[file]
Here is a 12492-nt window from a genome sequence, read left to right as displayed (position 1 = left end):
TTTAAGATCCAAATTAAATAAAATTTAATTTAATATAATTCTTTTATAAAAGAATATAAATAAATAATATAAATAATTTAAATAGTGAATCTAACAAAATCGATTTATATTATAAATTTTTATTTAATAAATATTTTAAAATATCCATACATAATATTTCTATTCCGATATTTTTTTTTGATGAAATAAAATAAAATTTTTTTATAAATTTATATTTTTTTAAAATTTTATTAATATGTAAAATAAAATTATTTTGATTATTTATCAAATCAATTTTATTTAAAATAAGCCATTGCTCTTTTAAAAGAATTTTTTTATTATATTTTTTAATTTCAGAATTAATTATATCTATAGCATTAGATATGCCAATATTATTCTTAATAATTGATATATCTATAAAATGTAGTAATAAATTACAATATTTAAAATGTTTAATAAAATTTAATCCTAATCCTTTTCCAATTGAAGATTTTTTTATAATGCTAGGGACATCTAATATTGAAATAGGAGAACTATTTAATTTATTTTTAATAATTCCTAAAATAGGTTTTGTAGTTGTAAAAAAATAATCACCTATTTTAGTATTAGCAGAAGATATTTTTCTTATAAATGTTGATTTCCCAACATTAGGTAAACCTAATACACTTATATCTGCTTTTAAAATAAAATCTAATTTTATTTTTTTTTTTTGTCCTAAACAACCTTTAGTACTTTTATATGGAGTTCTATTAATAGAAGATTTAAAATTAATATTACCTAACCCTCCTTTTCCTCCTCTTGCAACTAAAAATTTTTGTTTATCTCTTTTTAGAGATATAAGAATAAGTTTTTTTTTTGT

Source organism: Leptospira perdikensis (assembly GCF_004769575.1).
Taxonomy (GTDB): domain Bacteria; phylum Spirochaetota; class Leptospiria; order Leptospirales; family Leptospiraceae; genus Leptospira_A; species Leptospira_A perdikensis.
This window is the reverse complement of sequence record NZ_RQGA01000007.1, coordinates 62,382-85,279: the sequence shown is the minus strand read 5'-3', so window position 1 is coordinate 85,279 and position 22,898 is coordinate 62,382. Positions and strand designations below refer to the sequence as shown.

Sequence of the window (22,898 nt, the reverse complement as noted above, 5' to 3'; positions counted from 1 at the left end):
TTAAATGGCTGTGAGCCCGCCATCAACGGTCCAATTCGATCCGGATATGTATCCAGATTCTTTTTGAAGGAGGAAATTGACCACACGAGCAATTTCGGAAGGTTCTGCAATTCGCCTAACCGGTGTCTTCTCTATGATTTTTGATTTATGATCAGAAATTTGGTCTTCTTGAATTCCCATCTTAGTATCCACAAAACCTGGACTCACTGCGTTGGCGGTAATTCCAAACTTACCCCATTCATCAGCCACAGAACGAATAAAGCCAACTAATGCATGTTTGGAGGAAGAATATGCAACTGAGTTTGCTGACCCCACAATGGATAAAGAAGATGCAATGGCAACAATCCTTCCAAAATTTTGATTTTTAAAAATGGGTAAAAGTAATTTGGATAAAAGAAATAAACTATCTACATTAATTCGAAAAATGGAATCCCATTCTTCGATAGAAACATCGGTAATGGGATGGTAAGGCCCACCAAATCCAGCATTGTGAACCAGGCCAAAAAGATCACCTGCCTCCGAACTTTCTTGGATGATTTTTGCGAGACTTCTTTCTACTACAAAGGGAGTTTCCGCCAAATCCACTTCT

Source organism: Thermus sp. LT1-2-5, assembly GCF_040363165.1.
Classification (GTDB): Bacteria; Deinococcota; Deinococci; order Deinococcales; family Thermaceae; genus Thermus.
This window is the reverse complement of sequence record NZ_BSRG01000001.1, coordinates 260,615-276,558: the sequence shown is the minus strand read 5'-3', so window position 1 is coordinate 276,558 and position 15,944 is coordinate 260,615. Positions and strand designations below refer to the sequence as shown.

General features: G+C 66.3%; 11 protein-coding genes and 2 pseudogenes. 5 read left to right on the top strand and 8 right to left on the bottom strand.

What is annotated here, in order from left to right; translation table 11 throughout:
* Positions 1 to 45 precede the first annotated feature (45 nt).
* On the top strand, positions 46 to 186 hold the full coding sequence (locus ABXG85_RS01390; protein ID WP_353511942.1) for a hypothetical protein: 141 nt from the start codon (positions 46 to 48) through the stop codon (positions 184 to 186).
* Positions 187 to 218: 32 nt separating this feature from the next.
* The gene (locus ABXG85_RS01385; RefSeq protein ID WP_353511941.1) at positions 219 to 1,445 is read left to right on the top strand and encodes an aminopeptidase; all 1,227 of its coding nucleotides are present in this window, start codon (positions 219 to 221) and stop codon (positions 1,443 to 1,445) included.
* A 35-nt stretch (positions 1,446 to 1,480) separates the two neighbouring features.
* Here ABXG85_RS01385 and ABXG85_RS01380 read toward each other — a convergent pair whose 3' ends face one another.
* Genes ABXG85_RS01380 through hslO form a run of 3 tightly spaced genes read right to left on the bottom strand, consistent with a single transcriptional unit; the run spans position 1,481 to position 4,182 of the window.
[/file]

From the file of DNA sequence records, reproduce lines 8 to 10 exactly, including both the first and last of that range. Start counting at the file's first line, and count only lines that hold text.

Source organism: Thermus sp. LT1-2-5, assembly GCF_040363165.1.
Classification (GTDB): Bacteria; Deinococcota; Deinococci; order Deinococcales; family Thermaceae; genus Thermus.
This window is the reverse complement of sequence record NZ_BSRG01000001.1, coordinates 260,615-276,558: the sequence shown is the minus strand read 5'-3', so window position 1 is coordinate 276,558 and position 15,944 is coordinate 260,615. Positions and strand designations below refer to the sequence as shown.